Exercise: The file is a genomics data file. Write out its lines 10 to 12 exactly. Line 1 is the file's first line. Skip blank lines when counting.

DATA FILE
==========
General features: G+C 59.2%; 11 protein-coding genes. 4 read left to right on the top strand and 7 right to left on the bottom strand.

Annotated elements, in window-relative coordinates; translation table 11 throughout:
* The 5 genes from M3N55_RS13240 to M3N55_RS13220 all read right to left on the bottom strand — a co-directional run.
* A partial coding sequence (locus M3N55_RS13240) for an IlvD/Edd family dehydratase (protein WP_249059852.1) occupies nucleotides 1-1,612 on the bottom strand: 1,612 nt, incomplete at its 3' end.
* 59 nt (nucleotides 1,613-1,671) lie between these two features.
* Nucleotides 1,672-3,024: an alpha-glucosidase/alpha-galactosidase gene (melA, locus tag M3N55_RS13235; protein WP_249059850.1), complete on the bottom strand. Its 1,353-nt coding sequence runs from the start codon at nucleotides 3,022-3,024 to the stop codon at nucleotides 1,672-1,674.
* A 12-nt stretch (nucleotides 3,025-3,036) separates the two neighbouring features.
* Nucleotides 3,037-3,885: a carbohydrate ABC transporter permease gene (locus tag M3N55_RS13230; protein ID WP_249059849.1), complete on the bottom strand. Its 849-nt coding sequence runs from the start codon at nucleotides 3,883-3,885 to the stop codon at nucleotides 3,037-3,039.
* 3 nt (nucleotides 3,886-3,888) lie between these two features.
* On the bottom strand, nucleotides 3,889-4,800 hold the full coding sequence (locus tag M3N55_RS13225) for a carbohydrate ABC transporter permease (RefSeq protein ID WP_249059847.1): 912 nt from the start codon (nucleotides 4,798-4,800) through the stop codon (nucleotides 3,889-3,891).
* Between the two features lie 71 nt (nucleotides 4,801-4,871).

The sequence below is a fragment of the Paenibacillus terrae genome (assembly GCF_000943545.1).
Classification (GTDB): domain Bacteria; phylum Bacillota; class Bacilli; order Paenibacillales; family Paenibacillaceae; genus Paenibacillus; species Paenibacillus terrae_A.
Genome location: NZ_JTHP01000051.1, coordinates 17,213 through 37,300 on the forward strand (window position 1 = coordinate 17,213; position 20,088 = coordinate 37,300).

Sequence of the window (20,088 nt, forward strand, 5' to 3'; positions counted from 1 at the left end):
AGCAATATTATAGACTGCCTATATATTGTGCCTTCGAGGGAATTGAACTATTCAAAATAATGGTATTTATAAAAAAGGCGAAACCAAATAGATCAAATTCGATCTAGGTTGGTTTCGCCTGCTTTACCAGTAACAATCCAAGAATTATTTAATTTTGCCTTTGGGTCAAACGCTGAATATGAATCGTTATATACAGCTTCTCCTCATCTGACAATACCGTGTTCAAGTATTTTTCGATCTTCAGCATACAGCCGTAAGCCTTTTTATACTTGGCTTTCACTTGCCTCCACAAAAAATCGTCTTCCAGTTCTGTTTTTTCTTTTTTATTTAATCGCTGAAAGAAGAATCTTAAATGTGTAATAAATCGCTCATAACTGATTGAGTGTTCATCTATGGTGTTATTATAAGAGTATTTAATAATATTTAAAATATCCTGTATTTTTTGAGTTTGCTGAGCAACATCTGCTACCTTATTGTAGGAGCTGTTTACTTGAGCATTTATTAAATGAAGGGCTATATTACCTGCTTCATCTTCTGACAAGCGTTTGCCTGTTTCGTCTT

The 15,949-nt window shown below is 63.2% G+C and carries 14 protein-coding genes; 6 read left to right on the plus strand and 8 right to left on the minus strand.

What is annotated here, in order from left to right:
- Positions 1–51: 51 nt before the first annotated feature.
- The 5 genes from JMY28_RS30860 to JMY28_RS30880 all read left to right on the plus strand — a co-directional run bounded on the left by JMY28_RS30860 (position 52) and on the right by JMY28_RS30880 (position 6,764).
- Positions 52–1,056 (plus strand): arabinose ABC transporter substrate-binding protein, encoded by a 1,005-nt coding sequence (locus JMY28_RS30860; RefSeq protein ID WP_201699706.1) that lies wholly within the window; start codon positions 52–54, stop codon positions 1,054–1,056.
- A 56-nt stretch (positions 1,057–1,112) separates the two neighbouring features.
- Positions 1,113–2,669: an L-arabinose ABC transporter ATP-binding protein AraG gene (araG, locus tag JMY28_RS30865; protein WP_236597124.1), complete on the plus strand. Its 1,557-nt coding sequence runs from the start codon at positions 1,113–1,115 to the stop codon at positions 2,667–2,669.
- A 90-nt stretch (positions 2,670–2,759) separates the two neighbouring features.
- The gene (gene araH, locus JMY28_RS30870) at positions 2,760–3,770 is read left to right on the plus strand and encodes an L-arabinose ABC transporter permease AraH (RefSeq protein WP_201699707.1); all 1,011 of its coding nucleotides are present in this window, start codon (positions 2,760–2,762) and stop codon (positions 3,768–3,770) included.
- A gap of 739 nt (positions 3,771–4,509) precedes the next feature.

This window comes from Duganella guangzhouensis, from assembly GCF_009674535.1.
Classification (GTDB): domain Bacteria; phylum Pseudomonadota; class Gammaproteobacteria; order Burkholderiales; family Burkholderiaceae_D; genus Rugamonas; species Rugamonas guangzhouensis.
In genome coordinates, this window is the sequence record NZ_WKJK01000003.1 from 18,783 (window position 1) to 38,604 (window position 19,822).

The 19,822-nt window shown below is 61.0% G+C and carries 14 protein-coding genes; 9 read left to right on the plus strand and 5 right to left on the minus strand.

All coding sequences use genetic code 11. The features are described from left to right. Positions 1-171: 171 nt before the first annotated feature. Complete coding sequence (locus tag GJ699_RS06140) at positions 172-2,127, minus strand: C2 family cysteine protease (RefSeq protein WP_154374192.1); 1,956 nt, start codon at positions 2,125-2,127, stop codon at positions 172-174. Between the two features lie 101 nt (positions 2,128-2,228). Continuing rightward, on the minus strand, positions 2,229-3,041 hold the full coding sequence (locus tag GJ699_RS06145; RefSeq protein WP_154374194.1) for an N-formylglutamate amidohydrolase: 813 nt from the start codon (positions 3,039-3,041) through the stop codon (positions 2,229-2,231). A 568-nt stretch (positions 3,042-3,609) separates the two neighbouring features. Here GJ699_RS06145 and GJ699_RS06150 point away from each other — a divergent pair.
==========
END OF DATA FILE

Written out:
* On the bottom strand, nucleotides 3,889-4,800 hold the full coding sequence (locus tag M3N55_RS13225) for a carbohydrate ABC transporter permease (RefSeq protein ID WP_249059847.1): 912 nt from the start codon (nucleotides 4,798-4,800) through the stop codon (nucleotides 3,889-3,891).
* Between the two features lie 71 nt (nucleotides 4,801-4,871).

The sequence below is a fragment of the Paenibacillus terrae genome (assembly GCF_000943545.1).